You could also create some non-clustered covering indices on your table although the size of an index in SQL Server is limited, but in 2005 you can "incldue" columns outside of the index key.

  • I cant let you do that Dave

    Right there with Babe

    Points: 783

    It would help to know what he thought multiple clustered indexes would help with ...

    I never would have guessed that the primary key did not effect the row order in data pages in a non clustered table.

    Up until this point I thought a index defrag on a non-clustered table reorged the data pages by primary key order. Stuck in the monotonically increasing primary key paradigm I guess. When would you want a primary key rather than a uniqueness constraint on a non clustered table ?

    I am curious as to the difference between DB2 as SQL servers index implementation.

    As the existing index pages fill and we get page splits are we saying DB2 and SQL server manage this differently ? I would have expected a new page to be allocated to the index linked between the two entries that previously bounded the new insert and the higher level index pages be updated recursively. Obviously I am missing something.

  • Gail Shaw

    SSC Guru

    Points: 1004484

    Primary key never affects the row order in data pages. It's the clustered index that does that. Now, by default the primary key is a clustered index, but that is not required.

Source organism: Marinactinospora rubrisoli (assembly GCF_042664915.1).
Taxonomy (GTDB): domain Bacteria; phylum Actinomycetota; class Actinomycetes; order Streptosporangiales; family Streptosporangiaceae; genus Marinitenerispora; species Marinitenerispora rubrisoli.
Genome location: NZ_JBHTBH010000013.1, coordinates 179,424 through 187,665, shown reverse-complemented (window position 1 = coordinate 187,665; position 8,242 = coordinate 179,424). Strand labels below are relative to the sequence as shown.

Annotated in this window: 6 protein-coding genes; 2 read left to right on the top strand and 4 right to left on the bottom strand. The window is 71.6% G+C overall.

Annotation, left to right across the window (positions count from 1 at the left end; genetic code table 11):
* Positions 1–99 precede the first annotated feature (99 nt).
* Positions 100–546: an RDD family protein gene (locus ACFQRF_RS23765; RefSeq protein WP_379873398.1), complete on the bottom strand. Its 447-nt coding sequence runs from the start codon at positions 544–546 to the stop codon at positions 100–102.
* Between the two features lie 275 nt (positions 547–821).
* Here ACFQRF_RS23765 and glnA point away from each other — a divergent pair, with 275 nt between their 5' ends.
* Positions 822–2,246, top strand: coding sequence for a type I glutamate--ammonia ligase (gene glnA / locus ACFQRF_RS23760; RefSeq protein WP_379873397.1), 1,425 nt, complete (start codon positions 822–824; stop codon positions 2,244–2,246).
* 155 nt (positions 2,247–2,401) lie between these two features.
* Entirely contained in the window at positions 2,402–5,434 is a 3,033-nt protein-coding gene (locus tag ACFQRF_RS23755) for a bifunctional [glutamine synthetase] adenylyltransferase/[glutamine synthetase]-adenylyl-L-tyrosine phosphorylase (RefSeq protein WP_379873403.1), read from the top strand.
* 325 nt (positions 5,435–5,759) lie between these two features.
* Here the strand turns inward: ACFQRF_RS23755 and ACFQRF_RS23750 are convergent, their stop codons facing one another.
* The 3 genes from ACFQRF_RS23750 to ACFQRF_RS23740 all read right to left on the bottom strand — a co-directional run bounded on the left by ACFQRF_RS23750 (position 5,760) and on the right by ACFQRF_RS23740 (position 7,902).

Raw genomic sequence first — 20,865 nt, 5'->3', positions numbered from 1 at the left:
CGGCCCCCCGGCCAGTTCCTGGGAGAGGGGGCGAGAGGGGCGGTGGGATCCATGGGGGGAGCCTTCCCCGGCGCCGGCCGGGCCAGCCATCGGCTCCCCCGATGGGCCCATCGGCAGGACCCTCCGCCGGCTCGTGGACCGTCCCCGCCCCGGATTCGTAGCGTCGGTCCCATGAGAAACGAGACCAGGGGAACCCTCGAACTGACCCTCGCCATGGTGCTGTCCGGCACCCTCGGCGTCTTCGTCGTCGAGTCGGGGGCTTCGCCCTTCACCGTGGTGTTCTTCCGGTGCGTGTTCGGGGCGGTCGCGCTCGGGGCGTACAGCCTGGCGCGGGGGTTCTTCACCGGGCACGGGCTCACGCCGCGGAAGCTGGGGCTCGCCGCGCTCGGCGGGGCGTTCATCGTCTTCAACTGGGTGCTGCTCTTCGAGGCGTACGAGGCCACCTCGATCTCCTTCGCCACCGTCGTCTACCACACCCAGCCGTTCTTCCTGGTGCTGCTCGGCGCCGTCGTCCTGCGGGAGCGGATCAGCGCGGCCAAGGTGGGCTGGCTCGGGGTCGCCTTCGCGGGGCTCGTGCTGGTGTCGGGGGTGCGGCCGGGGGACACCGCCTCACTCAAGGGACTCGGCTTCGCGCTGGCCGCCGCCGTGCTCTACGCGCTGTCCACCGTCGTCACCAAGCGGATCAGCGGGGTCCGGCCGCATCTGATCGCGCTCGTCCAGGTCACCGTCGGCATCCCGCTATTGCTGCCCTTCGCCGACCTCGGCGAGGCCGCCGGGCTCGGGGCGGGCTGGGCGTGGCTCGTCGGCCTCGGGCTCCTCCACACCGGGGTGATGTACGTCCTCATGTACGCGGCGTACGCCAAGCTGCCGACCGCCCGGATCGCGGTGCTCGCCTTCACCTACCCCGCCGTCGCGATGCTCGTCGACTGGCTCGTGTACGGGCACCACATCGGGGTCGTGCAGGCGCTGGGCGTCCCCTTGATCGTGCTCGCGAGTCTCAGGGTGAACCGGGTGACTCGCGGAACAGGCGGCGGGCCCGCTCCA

Why would you not want a primary key on a table with no clustered index?

    What SQL does when a page fills and needs to be split is to allocate a new page somewhere in the data file. Where is not important. It then adjusts the next and previous pointers of the original page so that the new one is linked in in the correct logical order. The physical order of the pages may well not correspond to the ogical order. That's fragmentation

    Let's say we have a table with 5 pages, with a clustered index (hence row order matters). (Under 8 pages, so mixed extents

    1st page - pageID 250, previous page pointer = null, next page pointer = 251

    2nd page - pageID 251, previous page pointer = 250, next page pointer = 252

    3rd page - pageID 252, previous page pointer = 251, next page pointer = 264

    4th page - pageID 264, previous page pointer = 252, next page pointer = 275

    5th page - pageID 275, previous page pointer = 264, next page pointer = null.

    Now, page 3 is full and needs, for whatever reason, to be split. SQL allocates a new page. Say everything below page 300 is used, so the new page is 301. Now the table looks like this.

    1st page - pageID 250, previous page pointer = null, next page pointer = 251

    2nd page - pageID 251, previous page pointer = 250, next page pointer = 252

    3rd page - pageID 252, previous page pointer = 251, next page pointer = 301

    4th page - pageID 301 (new), previous page pointer = 252, next page pointer = 264

    5th page - pageID 264, previous page pointer = 301, next page pointer = 275